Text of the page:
August 21, 2006KR Blog

The Beauty of the Athlete?

It’s nearly September. Summer’s fled too quickly, as usual, which sends everyone back to work, back to school, back to the press of Fenway Park, back to the football practice fields and pre-season games, and (my favorite) back to Flushing Meadows for the final Grand Slam of the tennis calendar: the US Open. I’d be more embarrassed coming out as a sports fan in a literary blog were it not for precedent set recently by David Foster Wallace (who needs no introduction) and Hans Ulrich Gumbrecht (who does).

To begin with the familiar, David Foster Wallace (see his 2005 Kenyon College commencement speech) has published a lengthy meditation on the tennis genius of Roger Federer called “Federer as Religious Experience” in The New York Times. This essay’s practical suggestion for a more fulfilled life is to see Federer play live at Wimbledon, that “cathedral of tennis.” But Wallace aims at the quasi-religious ecstasy of athletic prowess. “Beauty,” he writes, “is not the goal of competitive sports, but high-level sports are a prime venue for the expression of human beauty. The relation is roughly that of courage to war.” Amen. But this particular kinetic beauty has everything to do with “human beings’ reconciliation with the fact of having a body.” Sport is available to us in so many forms (TV, radio, satellite radio, and cell phone) that it can be easy to forget those currents of electric excitement that seize us when we watch sport. The human body was perhaps better designed than any cell phone or laptop to receive wireless signals: longing, rage, anguish, exhilaration, and triumph, to name a few.

This is precisely Gumbrecht’s point. He’s spent serious time at Stanford teaching and writing about literary, philosophical, and cultural phenomena of many kinds and has recently published a slim but stirring book called In Praise of Athletic Beauty. Gumbrecht’s point? Intellectuals are too inclined to pooh-pooh sport, to reduce it to ideology, and to fail to capture in language the extraordinary beauty embodied physically by athletics of all varieties. Gumbrecht wants to explore and expand how we understand the beautiful, and he also wants to examine the idea of praise for such athletic beauty. Taking cues from Pindar (since it seems the praise of sport begins, like so many other things, in ancient Greece) and Kant, Gumbrecht wants to know what makes athletic events so beautiful and what our praise of such beauty might teach us. He reflects on those sublime moments in sport, the “unexpected appearance of a body in space, suddenly taking on a beautiful form that just as quickly and irreversibly dissolves.” If David Foster Wallace wants communion with the metaphysical genius of Federer, Gumbrecht wants to be utterly undone. “I feel drawn,” he says of intense moments of athletic beauty, “toward the material world around me, into an openness that makes my own claims to agency appear marginal, vague, and almost random.”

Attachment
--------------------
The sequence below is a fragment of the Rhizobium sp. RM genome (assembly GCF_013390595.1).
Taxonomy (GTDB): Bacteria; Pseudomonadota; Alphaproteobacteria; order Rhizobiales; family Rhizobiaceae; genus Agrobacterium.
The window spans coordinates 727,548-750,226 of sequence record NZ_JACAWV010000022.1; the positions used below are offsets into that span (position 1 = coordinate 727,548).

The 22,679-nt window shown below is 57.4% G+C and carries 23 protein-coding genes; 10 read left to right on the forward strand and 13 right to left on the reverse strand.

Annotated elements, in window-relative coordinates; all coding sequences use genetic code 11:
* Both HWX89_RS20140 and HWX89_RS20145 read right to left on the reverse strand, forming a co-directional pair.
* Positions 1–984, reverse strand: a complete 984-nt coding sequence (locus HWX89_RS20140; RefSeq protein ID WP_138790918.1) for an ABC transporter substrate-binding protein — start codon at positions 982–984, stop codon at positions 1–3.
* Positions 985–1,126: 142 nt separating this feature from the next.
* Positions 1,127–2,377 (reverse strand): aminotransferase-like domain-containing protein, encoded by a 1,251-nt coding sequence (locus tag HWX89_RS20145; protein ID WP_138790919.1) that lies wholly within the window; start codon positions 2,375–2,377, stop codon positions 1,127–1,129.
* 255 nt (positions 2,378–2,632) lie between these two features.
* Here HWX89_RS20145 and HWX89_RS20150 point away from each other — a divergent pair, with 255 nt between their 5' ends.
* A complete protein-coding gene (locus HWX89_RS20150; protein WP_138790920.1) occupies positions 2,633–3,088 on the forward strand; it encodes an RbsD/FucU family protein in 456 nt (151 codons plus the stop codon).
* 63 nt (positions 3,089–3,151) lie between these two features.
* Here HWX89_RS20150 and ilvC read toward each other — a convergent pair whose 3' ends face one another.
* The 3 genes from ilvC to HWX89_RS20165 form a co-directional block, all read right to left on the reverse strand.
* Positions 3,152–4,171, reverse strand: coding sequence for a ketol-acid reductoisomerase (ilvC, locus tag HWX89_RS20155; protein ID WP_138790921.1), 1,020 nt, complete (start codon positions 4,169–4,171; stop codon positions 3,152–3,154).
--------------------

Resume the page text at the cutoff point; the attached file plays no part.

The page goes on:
Such was the purpose of poetic meter and rhyme in the ages before the advent of free or open forms: the wildly structured release of the self into a more expansive whole, which we might also call crowd-surfing. If that seems far-fetched, just remember that A. Bartlett Giamatti started writing about Edmund Spenser and ended up not only the president of Yale but also the 7th commissioner of Major League Baseball. (A Great and Glorious Game collects his writings on baseball). Surely there’s something appealing about expanding beauty to include a larger pull to a kind of communal, sacramental experience as we participate as spectators in the exercise of athletic genius. But, without taking anything away from Roger Federer, David Foster Wallace, Hans Ulrich Gumbrecht, or the beauty of the athlete, how often does The New York Times devote, say, 20 pages to poetry? And you can tell me all about beauty the next time I get swallowed by a crowd of Red Sox fans on the T going to or from Fenway Park.